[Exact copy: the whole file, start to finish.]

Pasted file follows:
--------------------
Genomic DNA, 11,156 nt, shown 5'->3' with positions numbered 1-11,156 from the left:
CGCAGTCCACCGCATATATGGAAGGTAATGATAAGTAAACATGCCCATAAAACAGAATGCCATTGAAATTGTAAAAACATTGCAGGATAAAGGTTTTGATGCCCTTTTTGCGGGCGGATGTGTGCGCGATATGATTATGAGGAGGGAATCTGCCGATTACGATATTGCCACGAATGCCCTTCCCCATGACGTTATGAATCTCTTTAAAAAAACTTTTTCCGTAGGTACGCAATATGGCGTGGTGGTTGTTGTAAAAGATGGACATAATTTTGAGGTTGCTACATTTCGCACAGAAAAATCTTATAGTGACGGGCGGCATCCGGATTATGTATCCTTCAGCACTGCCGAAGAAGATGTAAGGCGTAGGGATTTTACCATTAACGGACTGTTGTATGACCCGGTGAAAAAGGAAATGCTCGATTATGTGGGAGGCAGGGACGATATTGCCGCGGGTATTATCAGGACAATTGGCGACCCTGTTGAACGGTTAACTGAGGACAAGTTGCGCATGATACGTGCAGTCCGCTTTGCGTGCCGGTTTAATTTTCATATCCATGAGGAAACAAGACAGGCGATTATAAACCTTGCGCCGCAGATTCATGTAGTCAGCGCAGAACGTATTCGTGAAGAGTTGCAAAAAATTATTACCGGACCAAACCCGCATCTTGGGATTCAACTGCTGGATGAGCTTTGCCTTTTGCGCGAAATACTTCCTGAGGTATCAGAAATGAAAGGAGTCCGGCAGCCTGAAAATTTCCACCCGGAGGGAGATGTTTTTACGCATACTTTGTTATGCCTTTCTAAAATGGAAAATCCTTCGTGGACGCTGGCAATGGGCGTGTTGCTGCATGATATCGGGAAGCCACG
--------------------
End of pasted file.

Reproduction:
Genomic DNA, 11,156 nt, shown 5'->3' with positions numbered 1-11,156 from the left:
CGCAGTCCACCGCATATATGGAAGGTAATGATAAGTAAACATGCCCATAAAACAGAATGCCATTGAAATTGTAAAAACATTGCAGGATAAAGGTTTTGATGCCCTTTTTGCGGGCGGATGTGTGCGCGATATGATTATGAGGAGGGAATCTGCCGATTACGATATTGCCACGAATGCCCTTCCCCATGACGTTATGAATCTCTTTAAAAAAACTTTTTCCGTAGGTACGCAATATGGCGTGGTGGTTGTTGTAAAAGATGGACATAATTTTGAGGTTGCTACATTTCGCACAGAAAAATCTTATAGTGACGGGCGGCATCCGGATTATGTATCCTTCAGCACTGCCGAAGAAGATGTAAGGCGTAGGGATTTTACCATTAACGGACTGTTGTATGACCCGGTGAAAAAGGAAATGCTCGATTATGTGGGAGGCAGGGACGATATTGCCGCGGGTATTATCAGGACAATTGGCGACCCTGTTGAACGGTTAACTGAGGACAAGTTGCGCATGATACGTGCAGTCCGCTTTGCGTGCCGGTTTAATTTTCATATCCATGAGGAAACAAGACAGGCGATTATAAACCTTGCGCCGCAGATTCATGTAGTCAGCGCAGAACGTATTCGTGAAGAGTTGCAAAAAATTATTACCGGACCAAACCCGCATCTTGGGATTCAACTGCTGGATGAGCTTTGCCTTTTGCGCGAAATACTTCCTGAGGTATCAGAAATGAAAGGAGTCCGGCAGCCTGAAAATTTCCACCCGGAGGGAGATGTTTTTACGCATACTTTGTTATGCCTTTCTAAAATGGAAAATCCTTCGTGGACGCTGGCAATGGGCGTGTTGCTGCATGATATCGGGAAGCCACG